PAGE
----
A few days ago, L’Oreal announced that they were dropping words like “whitening”, “fair”, and “light” from their products. The decision came a day after Unilever did it in reaction to the social media criticism it faced. Johnson & Johnson also followed suit and committed to stop selling skin whitening creams sold across Asia and the Middle East under its Neutrogena and Clean & Clear brands.
With beauty giants like L’Oreal, Unilever, and Johnson & Johnson making the public commitment to stop using words like “whitening”, “fair”, and “light”, it’s becoming more and more clear that beauty is no longer a standalone concept. There’s a dimensional approach to beauty where people look to brands for its ethical, sustainable, and even cultural implications.
Is “skin whitening” the same as “skin brightening”?
If you’ve been familiar with Asian beauty products for a while now, you’ve likely seen the term on Korean or Japanese beauty products. Generally speaking, for K-beauty and J-beauty products, “skin whitening” products are formulated to give you more radiant and luminescent skin. The phrase speaks more accurately to the texture and health of the skin, not necessarily a lighter colour.
When it comes to most K-beauty and J-beauty products, the term “skin whitening” is generally used interchangeably with the term “skin brightening”. And skin brightening products in this context focus on ridding the skin of hyperpigmentation, blemishes, or dullness.
How do skin brightening products work?
Brightening products can be separated into three categories: ingredients that stop pigment-producing cells, ingredients that prevent pigment transfer, and ingredients that encourage cell turnover. Antioxidants, vitamin C, and niacinamide are ideal if you want your skin brightening products to work hard for you.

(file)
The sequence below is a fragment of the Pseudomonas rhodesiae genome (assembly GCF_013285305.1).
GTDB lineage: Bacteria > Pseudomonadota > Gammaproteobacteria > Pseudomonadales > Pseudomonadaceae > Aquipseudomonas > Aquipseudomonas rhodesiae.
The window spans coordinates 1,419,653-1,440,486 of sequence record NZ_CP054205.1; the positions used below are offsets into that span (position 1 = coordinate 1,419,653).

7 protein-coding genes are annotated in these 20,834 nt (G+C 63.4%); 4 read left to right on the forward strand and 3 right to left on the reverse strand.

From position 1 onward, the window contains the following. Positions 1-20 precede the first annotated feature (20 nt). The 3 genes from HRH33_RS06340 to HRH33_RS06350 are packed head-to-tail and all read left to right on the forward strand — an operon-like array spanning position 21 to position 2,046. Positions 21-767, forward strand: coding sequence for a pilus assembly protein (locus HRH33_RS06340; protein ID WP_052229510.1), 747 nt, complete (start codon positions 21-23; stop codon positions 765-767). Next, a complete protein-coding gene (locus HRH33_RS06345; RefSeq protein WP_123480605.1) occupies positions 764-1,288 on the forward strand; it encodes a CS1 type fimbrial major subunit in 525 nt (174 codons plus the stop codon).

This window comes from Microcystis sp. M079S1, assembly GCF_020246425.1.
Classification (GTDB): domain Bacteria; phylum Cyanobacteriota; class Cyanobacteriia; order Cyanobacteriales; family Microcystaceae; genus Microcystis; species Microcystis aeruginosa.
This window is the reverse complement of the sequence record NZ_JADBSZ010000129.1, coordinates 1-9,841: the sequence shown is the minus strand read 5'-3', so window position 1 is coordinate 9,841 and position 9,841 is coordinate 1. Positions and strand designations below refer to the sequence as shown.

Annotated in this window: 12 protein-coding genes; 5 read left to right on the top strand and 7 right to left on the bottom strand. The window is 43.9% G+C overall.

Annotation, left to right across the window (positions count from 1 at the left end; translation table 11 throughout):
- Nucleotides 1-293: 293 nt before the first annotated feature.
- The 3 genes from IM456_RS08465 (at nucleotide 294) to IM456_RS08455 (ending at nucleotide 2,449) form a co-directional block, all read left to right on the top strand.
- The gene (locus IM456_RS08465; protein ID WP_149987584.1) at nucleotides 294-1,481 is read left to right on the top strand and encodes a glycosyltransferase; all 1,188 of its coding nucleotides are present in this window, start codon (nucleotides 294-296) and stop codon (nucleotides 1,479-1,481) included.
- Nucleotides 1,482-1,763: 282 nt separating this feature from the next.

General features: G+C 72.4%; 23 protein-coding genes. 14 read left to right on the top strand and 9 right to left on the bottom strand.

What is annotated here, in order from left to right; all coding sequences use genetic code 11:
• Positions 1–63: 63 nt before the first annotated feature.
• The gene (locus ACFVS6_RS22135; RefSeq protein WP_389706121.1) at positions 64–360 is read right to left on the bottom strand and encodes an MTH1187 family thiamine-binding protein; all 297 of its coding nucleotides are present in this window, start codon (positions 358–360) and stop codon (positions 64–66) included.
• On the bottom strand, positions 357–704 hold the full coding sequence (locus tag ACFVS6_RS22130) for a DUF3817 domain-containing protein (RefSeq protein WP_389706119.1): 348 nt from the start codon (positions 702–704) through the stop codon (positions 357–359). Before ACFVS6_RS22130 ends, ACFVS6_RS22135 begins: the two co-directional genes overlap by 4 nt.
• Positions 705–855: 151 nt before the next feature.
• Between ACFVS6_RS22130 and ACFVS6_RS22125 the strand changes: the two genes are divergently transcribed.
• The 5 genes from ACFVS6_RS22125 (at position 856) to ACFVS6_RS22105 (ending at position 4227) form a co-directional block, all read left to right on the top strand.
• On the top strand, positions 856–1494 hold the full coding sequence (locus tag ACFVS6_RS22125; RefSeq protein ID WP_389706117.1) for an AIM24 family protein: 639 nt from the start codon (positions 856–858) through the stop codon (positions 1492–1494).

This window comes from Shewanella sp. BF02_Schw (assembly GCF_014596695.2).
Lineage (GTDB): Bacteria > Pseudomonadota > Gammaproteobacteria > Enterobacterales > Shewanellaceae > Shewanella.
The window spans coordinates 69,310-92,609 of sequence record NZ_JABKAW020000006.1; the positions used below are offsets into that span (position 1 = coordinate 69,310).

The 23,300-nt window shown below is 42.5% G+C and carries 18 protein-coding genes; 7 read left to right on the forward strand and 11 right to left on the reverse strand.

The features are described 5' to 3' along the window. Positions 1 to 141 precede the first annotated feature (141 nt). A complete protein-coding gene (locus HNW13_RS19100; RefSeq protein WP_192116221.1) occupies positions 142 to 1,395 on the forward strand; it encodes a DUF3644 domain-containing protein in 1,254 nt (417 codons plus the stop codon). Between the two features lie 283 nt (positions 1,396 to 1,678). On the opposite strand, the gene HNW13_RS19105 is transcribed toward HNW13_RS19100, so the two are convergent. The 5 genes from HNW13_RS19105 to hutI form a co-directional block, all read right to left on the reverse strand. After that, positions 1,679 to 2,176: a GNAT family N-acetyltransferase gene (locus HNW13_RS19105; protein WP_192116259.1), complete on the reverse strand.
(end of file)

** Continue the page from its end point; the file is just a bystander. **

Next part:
For example, Tyrosinase is an enzyme that’s responsible for the first step of melanin production. When your cells have been damaged by pimples or acne, this enzyme sends an excess of Tyrosine – which results in overproduction of pigment. Ingredients like vitamin C, licorice extract, and arbutin inhibit this enzyme from overproduction. They help prevent and lighten acne scars or hyperpigmentation from blemishes. With the treatment of these ingredients, the enzyme still acts as a defense mechanism for your skin, it just prevents overproduction so that the scars aren’t too dark and will take a shorter time to heal.
Then there’s alpha hydroxy acids (AHA) and beta hydroxy acids (BHA) that speed up the rate of cell turnover. The two work on the uppermost layer of the skin and benefit the skin by improving the look of dull and uneven skin tones and smoothen out the texture. AHA ingredients like lactic acid, glycolic acid, and BHA ingredients like salicylic acid are renowned for their anti-ageing impact on the skin.
How often should I use skin brightening products?
With factors like environmental pollutants and exposure to UV rays, it’s important to use skin brightening products regularly. Afterall, brightening products help get rid of dead skin cells, reduce blemishes and fade spots, and trade it all in for a clearer complexion.
Here is a list of seven skin brightening products that can help give you the perfect glow.